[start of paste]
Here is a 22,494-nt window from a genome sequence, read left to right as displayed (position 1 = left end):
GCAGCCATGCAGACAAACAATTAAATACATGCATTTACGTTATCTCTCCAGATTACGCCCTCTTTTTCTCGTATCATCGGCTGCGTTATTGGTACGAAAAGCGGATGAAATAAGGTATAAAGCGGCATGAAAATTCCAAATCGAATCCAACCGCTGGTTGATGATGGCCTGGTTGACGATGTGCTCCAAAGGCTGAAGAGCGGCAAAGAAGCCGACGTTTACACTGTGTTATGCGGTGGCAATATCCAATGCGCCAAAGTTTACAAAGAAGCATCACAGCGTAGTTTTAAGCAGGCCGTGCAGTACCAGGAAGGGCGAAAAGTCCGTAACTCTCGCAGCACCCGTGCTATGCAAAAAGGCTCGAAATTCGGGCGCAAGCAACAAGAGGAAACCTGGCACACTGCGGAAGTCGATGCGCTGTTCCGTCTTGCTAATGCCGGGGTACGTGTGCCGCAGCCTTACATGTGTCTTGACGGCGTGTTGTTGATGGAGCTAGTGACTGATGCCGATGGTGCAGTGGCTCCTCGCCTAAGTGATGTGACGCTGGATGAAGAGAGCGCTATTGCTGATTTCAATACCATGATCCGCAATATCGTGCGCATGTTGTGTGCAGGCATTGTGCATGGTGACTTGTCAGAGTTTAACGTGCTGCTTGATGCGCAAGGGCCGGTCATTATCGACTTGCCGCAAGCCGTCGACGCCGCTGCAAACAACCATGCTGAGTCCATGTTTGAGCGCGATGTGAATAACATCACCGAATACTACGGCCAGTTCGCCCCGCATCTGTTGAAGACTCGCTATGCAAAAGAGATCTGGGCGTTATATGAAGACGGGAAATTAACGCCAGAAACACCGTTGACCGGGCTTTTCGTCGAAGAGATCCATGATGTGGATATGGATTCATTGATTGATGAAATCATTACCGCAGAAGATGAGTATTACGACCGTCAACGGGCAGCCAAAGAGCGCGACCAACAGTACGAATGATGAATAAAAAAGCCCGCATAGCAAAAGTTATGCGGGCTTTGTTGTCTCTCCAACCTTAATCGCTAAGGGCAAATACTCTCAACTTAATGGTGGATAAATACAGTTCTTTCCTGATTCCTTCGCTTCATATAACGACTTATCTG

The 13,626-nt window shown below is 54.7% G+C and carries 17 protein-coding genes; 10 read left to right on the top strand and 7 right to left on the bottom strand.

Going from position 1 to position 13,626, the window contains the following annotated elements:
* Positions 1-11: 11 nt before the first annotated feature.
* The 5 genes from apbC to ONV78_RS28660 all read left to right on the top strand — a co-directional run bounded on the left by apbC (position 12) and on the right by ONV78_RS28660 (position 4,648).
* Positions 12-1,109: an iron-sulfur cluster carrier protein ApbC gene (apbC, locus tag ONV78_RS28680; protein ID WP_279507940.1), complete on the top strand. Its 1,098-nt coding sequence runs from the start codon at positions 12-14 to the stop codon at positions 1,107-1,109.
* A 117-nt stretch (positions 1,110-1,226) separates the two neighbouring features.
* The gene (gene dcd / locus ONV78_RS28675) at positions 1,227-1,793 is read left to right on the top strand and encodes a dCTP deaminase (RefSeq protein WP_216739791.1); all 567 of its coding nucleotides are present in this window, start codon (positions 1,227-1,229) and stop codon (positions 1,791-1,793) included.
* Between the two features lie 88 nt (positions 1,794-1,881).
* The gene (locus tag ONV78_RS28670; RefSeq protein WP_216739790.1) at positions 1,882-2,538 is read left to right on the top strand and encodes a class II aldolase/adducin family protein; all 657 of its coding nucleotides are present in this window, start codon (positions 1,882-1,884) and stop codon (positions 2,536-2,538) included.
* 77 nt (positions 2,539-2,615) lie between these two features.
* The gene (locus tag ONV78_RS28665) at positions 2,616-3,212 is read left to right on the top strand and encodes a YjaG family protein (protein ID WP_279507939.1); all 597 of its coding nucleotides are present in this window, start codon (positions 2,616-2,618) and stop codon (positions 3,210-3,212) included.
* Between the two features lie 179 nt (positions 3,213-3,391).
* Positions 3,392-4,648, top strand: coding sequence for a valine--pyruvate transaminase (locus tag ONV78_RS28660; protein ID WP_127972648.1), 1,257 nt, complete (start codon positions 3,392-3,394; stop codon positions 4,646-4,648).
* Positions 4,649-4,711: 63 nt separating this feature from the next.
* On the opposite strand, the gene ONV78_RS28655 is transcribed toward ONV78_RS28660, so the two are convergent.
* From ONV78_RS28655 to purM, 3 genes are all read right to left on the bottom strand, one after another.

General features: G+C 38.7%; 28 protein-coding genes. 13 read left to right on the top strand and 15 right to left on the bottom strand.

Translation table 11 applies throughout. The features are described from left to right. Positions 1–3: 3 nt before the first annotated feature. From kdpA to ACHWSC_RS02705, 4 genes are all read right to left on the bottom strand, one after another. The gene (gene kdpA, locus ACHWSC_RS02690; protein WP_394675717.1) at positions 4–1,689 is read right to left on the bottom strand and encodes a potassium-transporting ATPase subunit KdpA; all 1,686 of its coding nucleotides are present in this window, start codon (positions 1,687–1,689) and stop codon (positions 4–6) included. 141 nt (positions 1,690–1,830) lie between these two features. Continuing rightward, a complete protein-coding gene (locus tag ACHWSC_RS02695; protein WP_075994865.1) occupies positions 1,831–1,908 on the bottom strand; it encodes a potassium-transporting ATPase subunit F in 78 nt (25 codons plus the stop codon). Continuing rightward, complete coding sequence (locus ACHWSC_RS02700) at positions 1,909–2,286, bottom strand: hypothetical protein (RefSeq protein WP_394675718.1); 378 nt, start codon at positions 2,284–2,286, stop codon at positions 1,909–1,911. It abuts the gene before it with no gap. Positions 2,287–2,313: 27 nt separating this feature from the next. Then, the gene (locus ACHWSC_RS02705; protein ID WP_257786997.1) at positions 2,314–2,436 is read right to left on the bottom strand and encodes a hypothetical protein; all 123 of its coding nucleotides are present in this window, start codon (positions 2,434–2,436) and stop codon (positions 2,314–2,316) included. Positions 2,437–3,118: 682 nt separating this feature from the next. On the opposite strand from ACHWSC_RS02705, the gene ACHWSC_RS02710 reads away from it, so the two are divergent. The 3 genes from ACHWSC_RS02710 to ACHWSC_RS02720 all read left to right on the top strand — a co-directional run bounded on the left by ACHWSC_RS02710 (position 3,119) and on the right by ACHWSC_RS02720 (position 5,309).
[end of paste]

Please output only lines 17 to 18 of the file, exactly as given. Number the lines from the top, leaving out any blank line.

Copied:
* On the opposite strand, the gene ONV78_RS28655 is transcribed toward ONV78_RS28660, so the two are convergent.
* From ONV78_RS28655 to purM, 3 genes are all read right to left on the bottom strand, one after another.